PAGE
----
British architecture's most prestigious award, the Stirling Prize, is almost certain to go to the super-svelte Olympic Velodrome, designed by Hopkins Architects. The shortlist, announced today, contains buildings by two of world architecture's biggest names, David Chipperfield and Zaha Hadid. But how can they compete with Mike Taylor, the bike-mad Hopkins director who led the design of the velodrome?
The other projects shortlisted by the Royal Institute of British Architects are Hadid's Evelyn Grace Academy in London; Chipperfield's Folkwang Museum in Essen, Germany; the An Gaeláras cultural centre in Derry, by O'Donnell and Tuomey; the Royal Shakespeare Company Theatre by Rab Bennetts; and the Angel office building, London, by AHMM.
Apart from the Velodrome and An Gaeláras, none of the shortlisted buildings quite set the heart, and mind, racing. Hadid's academy has zingy spaces, but Schmidt Hammer Lassen must have expected their equally dramatic Westminster College to make the shortlist. And it's surprising that the only recently completed school offering an original approach to materials and spaces, Sarah Wigglesworth's Sandal Magna Primary School in Wakefield, isn't in the final mix.
AHMM's retrofit of the 30-year-old Angel building in Islington is slick and energy efficient. But if giving old buildings new life is considered prizeworthy, has there been a more astonishing example than John McAslan's gruelling and hugely complex resurrection of Port-au-Prince's 19th-century Iron Market, a vast wreck of ironwork after the 2010 earthquake?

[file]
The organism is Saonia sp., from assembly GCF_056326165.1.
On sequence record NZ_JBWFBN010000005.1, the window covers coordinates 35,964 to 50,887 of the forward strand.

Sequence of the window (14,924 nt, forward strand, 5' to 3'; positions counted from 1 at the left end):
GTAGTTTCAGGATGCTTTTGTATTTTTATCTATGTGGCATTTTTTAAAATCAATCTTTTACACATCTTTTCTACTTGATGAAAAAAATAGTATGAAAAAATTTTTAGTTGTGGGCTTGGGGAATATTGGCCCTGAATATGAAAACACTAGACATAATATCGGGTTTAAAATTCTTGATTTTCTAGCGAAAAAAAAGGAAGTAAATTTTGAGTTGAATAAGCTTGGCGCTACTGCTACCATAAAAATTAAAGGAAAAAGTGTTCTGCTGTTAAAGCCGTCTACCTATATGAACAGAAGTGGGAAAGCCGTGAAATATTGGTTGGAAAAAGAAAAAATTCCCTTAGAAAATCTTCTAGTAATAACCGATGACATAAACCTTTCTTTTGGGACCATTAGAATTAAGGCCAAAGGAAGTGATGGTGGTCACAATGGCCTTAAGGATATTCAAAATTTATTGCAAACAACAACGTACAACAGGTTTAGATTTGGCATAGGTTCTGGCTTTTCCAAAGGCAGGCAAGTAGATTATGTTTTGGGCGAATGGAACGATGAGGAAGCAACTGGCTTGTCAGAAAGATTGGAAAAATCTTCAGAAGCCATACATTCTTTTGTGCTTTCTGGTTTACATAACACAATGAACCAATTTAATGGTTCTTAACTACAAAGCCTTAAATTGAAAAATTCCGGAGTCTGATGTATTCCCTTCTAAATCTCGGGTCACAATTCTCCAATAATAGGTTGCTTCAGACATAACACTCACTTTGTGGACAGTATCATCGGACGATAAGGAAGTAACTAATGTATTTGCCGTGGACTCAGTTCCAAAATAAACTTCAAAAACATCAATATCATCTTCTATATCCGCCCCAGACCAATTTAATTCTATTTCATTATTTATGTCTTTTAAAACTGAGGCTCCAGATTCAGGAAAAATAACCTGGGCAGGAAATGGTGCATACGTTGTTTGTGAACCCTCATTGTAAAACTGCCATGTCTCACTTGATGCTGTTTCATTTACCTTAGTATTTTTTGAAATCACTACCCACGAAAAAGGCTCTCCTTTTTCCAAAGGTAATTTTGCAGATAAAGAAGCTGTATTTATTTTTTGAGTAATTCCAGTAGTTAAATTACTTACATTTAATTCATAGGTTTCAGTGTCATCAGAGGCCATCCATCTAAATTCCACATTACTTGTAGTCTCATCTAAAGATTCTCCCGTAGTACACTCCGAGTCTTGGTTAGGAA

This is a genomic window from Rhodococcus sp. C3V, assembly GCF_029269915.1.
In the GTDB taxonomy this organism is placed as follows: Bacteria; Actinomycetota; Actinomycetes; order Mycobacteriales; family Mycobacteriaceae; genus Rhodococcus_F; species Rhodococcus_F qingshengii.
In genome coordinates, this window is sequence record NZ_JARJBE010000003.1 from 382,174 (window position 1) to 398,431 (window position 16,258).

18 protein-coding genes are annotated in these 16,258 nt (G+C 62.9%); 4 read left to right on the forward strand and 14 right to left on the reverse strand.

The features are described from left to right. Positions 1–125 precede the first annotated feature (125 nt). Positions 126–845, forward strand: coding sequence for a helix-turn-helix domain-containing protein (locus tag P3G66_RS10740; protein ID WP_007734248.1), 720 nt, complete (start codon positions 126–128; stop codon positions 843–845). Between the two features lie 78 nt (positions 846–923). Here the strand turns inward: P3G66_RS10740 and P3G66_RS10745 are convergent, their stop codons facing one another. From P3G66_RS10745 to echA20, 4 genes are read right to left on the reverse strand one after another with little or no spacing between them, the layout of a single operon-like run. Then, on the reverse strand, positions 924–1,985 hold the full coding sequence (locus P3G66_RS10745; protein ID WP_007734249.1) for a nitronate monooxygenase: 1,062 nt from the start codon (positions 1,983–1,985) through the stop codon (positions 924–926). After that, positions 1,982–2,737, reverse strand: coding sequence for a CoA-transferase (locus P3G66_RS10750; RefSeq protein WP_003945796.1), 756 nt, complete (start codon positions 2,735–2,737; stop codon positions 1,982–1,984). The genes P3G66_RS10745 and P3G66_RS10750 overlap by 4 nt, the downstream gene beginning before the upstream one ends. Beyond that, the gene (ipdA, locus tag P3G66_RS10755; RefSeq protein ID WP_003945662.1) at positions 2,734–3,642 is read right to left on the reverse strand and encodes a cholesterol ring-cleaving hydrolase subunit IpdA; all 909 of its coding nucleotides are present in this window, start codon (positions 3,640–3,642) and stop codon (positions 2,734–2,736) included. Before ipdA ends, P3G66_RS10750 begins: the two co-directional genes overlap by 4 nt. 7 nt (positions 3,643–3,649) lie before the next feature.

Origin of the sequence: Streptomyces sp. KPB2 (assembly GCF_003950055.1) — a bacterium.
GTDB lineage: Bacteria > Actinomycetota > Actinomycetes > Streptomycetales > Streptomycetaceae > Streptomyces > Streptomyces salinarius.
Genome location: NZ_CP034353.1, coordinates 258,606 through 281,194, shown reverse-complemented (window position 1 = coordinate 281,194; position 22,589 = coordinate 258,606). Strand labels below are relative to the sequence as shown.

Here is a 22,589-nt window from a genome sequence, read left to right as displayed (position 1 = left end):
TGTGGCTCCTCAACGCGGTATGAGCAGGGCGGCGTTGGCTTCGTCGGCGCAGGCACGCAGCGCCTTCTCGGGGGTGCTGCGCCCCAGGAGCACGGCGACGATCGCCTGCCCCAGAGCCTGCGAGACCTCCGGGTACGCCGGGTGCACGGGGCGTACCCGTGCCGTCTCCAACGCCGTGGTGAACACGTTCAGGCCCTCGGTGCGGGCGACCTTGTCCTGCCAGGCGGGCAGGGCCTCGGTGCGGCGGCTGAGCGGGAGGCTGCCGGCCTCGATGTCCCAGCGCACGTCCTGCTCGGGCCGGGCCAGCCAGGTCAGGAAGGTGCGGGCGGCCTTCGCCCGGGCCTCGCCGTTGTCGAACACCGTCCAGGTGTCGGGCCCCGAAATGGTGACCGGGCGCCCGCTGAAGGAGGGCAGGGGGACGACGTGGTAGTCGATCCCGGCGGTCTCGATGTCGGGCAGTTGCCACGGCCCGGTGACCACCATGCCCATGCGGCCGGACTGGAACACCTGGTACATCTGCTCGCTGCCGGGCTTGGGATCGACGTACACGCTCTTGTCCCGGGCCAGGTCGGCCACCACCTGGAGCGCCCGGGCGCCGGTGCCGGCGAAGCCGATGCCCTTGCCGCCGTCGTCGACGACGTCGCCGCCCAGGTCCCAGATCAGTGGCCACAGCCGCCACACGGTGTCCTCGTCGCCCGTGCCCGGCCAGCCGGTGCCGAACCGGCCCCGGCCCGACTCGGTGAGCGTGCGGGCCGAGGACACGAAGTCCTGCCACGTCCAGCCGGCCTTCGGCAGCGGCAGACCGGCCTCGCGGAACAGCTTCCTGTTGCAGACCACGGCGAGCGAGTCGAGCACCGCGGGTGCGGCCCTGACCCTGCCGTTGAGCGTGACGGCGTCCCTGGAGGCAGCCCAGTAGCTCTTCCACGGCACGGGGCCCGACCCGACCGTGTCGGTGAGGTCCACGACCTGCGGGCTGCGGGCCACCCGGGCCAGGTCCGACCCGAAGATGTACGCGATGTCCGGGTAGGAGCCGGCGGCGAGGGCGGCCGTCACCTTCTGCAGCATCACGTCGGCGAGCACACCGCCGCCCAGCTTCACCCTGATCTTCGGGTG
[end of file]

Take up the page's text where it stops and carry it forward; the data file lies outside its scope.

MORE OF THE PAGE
Rab Bennetts' RSC theatre is a conundrum: the auditorium, thrust stage, and back-of-house are outstanding. But the new tower, proclaimed as the biggest chunk of modern structural brickwork in Britain, has fussily glazed "zips" up its four corners, which kills any sense of weighty brickness. But Bennetts has skilfully solved the RSC's biggest problems, and that may be reason enough to get him the Stirling nod. Chipperfield's Folkwang Museum also looms: the architect has, as usual, delivered a beautifully composed cultural building.
It's a great relief the judges ignored the William Hill-tipped Balancing Barn, a metal-sheathed holiday home jutting over a Suffolk slope, designed by the trendy Dutch practice MVRDV. Yet there was no place for serious environmental architecture, in the form of Pat Borer and David Lea's universally praised Wise Building at the Centre for Alternative Technology in Wales.
Mike Taylor won't be fretting. As he zips from his Marylebone office on his hand-made Alfredo Gios bike, he's going to find it hard not to muse about the Stirling Prize, which is announced in October.